According to Raghvendra Nath of Ladderup Wealth Management, "Children's education is a very long-term goal as we have at least 15 years in hand to invest. And when it comes to long-term plans, equity is the best asset class to rely on."

However, Nath cautions that for a middle-class parent it is imperative to possess a good term insurance plan before buying a mutual fund, such that in case of any negative eventuality, the child's education potential is not hampered due to lack of finances.

There are also child specific unit linked plans. These plans come with an in-built feature of waiver of premium. The option offers triple benefits. First, the policy pays a lump sum amount on the death of a policyholder. Second, the policy continues even after the death of a policyholder.

Third, on maturity, the child gets a lump sum amount for his or her education or marriage, the way you had planned for them. The only flip side is that some of these plans come with high charges; so before buying one, do look at the cost structure.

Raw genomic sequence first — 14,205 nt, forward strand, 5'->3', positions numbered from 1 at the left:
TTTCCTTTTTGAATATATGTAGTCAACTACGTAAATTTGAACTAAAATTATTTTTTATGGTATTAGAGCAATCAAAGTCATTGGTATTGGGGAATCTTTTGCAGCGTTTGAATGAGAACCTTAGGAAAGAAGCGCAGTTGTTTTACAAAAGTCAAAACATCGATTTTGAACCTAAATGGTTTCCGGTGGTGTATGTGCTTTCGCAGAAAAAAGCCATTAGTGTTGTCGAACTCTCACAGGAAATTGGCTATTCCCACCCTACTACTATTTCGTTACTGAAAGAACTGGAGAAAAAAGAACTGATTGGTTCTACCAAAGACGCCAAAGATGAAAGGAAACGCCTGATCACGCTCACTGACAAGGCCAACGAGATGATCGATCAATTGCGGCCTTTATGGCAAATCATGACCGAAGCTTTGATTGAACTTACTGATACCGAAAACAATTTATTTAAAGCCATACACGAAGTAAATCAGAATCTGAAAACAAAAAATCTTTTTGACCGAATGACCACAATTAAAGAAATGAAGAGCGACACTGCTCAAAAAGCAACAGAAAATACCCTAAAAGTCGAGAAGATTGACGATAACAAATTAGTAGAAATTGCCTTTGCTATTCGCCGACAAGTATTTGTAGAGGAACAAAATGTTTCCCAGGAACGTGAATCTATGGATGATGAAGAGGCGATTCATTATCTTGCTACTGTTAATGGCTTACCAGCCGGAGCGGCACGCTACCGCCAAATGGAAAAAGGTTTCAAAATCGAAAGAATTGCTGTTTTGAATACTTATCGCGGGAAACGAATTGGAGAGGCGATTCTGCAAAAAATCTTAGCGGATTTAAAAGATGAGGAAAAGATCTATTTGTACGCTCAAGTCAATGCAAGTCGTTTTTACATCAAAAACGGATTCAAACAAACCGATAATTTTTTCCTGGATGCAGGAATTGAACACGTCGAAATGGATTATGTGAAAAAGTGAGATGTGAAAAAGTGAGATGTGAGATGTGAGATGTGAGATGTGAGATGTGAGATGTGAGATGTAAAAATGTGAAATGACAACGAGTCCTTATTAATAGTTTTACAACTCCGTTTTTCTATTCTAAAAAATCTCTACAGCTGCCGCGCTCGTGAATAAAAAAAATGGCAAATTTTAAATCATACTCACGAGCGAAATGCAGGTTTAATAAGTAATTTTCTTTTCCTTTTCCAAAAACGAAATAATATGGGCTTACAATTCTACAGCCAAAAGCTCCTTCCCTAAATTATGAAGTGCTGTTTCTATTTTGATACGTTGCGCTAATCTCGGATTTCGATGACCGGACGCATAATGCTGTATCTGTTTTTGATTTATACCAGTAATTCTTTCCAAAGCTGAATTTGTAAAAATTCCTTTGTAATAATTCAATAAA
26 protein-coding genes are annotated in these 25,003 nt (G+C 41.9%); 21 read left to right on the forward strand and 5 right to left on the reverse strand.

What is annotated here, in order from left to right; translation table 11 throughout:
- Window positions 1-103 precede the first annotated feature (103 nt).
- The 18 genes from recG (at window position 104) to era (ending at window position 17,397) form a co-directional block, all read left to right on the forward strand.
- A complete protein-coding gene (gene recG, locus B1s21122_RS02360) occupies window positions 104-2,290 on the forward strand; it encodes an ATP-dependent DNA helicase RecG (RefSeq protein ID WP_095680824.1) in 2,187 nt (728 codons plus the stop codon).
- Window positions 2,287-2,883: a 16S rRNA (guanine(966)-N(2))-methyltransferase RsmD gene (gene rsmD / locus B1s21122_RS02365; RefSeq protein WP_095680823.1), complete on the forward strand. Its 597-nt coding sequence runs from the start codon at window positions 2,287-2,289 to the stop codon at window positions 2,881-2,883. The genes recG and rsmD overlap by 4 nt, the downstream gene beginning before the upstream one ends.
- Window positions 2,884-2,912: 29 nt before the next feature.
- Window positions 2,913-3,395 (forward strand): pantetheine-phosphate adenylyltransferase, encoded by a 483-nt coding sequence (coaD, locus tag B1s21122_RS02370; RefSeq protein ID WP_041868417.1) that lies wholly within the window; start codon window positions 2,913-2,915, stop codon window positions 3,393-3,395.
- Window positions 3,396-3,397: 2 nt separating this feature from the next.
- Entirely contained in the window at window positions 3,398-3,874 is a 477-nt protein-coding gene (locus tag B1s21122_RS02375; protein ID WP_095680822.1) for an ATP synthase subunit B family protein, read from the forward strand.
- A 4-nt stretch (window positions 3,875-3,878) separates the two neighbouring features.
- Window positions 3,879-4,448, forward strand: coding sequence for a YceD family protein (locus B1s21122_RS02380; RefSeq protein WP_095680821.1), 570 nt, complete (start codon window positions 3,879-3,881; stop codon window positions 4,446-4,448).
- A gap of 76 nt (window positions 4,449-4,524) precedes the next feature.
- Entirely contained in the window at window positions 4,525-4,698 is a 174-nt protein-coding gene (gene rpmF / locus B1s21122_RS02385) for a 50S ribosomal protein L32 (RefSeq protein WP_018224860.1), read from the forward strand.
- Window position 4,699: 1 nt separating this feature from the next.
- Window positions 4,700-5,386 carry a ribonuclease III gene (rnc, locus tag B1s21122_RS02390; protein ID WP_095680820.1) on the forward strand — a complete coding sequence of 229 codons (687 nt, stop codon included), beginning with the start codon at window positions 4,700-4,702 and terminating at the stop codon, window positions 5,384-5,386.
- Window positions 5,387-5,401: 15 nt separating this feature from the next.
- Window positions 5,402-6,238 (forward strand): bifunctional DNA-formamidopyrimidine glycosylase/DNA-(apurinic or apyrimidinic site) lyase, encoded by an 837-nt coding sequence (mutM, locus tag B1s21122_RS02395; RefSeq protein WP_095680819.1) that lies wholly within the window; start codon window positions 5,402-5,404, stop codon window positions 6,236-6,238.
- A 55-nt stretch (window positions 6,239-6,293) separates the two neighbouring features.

Chandresh Kumar Nigam, Managing Director and Chief Executive Officer at Axis Asset Management, notes that it is important to have a multi-asset investment approach to tackle the high inflation numbers. For this, he advocates a balanced mutual fund. "Historical data shows that balanced fund generates return close to equity funds, with the risk being lower or closer to fixed income because money here is diversified across equity and debt," he explains.

Both the experts concur that in case the target corpus is generated well ahead of time, it would be advisable to withdraw a part of the investment and park the fund into a fixed income product such that any negative surprise in the equity market in the last year of investment won't hamper the prospects of your savings. Lastly, Nath suggests that once a SIP has been started, parents should regularly step up the investment amount in accordance with their hike in salary.


Once you know the future cost of education and identify where to invest, the next question is how much you need to shell out every month. For example, you can accumulate Rs 38 lakh over a period of 15 years by investing Rs 10,000 every month in an equity mutual fund, at an assumed return of 9 per cent. The higher the cost of education, the more you need to save.